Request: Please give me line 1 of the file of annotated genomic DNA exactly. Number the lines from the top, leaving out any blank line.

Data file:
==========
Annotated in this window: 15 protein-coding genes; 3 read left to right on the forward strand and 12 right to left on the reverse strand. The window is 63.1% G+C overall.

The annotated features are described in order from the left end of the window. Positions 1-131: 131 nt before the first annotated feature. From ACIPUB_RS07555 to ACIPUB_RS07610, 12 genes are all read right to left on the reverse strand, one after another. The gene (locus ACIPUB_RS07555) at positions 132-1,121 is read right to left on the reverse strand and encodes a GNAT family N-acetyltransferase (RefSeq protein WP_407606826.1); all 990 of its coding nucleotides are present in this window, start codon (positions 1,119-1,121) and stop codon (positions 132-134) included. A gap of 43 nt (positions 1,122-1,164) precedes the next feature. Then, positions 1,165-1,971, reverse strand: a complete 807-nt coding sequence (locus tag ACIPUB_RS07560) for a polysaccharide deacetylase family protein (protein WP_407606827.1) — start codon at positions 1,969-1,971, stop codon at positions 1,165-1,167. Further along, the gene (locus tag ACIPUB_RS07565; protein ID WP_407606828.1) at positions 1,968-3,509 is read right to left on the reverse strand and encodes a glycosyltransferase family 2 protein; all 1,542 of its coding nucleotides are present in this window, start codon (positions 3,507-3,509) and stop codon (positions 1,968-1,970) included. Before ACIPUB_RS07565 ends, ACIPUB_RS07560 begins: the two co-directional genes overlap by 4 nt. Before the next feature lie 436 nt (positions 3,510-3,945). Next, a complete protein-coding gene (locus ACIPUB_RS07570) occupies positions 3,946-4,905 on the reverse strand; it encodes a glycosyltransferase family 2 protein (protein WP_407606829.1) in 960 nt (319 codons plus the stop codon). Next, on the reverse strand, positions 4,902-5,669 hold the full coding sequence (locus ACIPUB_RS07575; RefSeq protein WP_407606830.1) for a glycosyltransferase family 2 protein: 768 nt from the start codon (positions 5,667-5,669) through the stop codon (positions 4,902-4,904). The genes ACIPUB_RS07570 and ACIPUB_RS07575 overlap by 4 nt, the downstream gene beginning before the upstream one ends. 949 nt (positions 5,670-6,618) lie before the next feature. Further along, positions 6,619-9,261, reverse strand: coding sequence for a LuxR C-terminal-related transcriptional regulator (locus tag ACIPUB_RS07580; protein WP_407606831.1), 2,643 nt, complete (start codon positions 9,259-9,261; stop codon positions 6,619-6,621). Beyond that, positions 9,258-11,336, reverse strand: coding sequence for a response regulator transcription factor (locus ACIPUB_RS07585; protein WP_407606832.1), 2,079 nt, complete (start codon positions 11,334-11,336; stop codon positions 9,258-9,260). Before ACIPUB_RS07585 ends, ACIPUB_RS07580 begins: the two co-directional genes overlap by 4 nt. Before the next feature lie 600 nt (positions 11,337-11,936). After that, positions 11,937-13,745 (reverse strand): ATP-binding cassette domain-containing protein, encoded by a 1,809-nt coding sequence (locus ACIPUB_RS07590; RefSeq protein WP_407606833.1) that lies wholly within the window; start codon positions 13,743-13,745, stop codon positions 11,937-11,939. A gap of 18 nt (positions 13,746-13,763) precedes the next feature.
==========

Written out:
Annotated in this window: 15 protein-coding genes; 3 read left to right on the forward strand and 12 right to left on the reverse strand. The window is 63.1% G+C overall.